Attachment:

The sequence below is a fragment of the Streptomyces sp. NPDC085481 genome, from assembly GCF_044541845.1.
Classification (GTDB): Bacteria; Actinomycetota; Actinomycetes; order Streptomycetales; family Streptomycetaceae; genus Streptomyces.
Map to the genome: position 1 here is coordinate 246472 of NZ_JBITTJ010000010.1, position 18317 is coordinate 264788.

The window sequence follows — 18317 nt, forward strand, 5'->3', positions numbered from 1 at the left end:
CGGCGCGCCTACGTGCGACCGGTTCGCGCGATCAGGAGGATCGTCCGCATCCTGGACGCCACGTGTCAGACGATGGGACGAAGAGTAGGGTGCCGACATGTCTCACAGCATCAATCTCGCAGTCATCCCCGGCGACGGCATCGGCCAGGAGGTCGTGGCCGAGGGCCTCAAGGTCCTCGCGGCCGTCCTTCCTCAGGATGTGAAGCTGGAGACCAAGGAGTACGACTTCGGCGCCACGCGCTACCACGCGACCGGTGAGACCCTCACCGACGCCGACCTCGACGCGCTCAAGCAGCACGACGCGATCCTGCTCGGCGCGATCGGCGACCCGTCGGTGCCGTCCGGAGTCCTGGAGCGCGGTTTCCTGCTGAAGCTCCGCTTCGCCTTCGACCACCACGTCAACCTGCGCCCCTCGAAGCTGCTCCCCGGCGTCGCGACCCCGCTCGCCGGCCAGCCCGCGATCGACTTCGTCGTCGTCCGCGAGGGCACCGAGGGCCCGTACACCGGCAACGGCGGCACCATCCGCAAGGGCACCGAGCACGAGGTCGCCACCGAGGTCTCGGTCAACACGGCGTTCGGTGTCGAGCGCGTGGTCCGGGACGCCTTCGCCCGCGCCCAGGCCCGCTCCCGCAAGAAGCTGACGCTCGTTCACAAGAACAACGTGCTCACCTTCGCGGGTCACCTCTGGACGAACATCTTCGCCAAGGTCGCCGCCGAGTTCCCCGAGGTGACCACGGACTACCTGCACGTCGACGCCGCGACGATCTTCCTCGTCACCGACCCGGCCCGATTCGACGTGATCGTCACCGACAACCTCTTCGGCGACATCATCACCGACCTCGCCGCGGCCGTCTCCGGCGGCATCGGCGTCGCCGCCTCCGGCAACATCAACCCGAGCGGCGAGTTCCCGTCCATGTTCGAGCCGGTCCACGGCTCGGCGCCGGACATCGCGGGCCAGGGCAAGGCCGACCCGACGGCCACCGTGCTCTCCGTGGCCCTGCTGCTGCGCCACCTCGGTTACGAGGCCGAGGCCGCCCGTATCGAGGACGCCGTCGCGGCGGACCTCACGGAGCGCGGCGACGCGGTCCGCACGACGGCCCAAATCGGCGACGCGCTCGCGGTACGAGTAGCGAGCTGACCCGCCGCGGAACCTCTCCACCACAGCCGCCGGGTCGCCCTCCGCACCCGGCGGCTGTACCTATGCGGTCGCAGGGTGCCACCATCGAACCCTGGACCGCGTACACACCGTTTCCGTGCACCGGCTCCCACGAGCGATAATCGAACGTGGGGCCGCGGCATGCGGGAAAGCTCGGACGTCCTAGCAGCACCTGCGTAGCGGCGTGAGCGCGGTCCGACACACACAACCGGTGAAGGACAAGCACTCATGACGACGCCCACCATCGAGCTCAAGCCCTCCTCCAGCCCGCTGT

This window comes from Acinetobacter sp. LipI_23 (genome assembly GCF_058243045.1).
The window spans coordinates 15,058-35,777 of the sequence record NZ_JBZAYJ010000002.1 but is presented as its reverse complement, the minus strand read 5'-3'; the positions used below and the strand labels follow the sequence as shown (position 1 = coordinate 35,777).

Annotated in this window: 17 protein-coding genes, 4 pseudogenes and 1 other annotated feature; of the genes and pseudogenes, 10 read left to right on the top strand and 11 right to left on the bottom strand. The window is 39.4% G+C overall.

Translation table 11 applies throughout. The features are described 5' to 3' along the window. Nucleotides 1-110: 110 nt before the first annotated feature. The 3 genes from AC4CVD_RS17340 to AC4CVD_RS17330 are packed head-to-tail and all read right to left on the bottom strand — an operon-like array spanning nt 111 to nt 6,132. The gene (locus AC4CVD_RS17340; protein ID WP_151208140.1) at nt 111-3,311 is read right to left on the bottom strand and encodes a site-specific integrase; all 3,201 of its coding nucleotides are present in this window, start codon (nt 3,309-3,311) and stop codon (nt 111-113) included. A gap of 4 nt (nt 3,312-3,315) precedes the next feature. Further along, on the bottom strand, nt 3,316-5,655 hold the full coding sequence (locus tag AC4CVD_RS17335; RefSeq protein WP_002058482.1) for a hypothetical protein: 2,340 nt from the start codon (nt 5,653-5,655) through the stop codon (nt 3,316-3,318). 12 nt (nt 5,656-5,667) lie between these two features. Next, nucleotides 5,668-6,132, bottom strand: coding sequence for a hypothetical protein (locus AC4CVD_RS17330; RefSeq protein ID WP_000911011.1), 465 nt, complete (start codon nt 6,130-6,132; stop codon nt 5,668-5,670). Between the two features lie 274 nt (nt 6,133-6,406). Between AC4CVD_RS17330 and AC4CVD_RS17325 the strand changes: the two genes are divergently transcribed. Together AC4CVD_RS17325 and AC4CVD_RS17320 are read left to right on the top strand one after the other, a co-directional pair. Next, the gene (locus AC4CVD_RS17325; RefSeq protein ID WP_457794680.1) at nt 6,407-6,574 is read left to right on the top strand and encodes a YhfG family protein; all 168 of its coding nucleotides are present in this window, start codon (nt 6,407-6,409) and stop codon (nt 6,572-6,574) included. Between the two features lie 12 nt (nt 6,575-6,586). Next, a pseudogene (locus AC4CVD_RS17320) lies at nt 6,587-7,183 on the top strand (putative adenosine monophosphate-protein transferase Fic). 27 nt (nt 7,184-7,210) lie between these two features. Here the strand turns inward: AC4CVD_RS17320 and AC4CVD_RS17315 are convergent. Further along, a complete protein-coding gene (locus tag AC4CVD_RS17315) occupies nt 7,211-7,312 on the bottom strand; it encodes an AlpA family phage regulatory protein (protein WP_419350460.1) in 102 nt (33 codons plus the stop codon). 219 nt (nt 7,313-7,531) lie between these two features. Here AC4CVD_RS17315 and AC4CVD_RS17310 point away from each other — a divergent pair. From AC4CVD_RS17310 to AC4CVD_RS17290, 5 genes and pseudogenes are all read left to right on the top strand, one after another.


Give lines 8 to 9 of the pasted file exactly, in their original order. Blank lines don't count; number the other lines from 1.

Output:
Annotated in this window: 17 protein-coding genes, 4 pseudogenes and 1 other annotated feature; of the genes and pseudogenes, 10 read left to right on the top strand and 11 right to left on the bottom strand. The window is 39.4% G+C overall.

Translation table 11 applies throughout. The features are described 5' to 3' along the window. Nucleotides 1-110: 110 nt before the first annotated feature. The 3 genes from AC4CVD_RS17340 to AC4CVD_RS17330 are packed head-to-tail and all read right to left on the bottom strand — an operon-like array spanning nt 111 to nt 6,132. The gene (locus AC4CVD_RS17340; protein ID WP_151208140.1) at nt 111-3,311 is read right to left on the bottom strand and encodes a site-specific integrase; all 3,201 of its coding nucleotides are present in this window, start codon (nt 3,309-3,311) and stop codon (nt 111-113) included. A gap of 4 nt (nt 3,312-3,315) precedes the next feature. Further along, on the bottom strand, nt 3,316-5,655 hold the full coding sequence (locus tag AC4CVD_RS17335; RefSeq protein WP_002058482.1) for a hypothetical protein: 2,340 nt from the start codon (nt 5,653-5,655) through the stop codon (nt 3,316-3,318). 12 nt (nt 5,656-5,667) lie between these two features. Next, nucleotides 5,668-6,132, bottom strand: coding sequence for a hypothetical protein (locus AC4CVD_RS17330; RefSeq protein ID WP_000911011.1), 465 nt, complete (start codon nt 6,130-6,132; stop codon nt 5,668-5,670). Between the two features lie 274 nt (nt 6,133-6,406). Between AC4CVD_RS17330 and AC4CVD_RS17325 the strand changes: the two genes are divergently transcribed. Together AC4CVD_RS17325 and AC4CVD_RS17320 are read left to right on the top strand one after the other, a co-directional pair. Next, the gene (locus AC4CVD_RS17325; RefSeq protein ID WP_457794680.1) at nt 6,407-6,574 is read left to right on the top strand and encodes a YhfG family protein; all 168 of its coding nucleotides are present in this window, start codon (nt 6,407-6,409) and stop codon (nt 6,572-6,574) included. Between the two features lie 12 nt (nt 6,575-6,586). Next, a pseudogene (locus AC4CVD_RS17320) lies at nt 6,587-7,183 on the top strand (putative adenosine monophosphate-protein transferase Fic). 27 nt (nt 7,184-7,210) lie between these two features. Here the strand turns inward: AC4CVD_RS17320 and AC4CVD_RS17315 are convergent. Further along, a complete protein-coding gene (locus tag AC4CVD_RS17315) occupies nt 7,211-7,312 on the bottom strand; it encodes an AlpA family phage regulatory protein (protein WP_419350460.1) in 102 nt (33 codons plus the stop codon). 219 nt (nt 7,313-7,531) lie between these two features. Here AC4CVD_RS17315 and AC4CVD_RS17310 point away from each other — a divergent pair. From AC4CVD_RS17310 to AC4CVD_RS17290, 5 genes and pseudogenes are all read left to right on the top strand, one after another.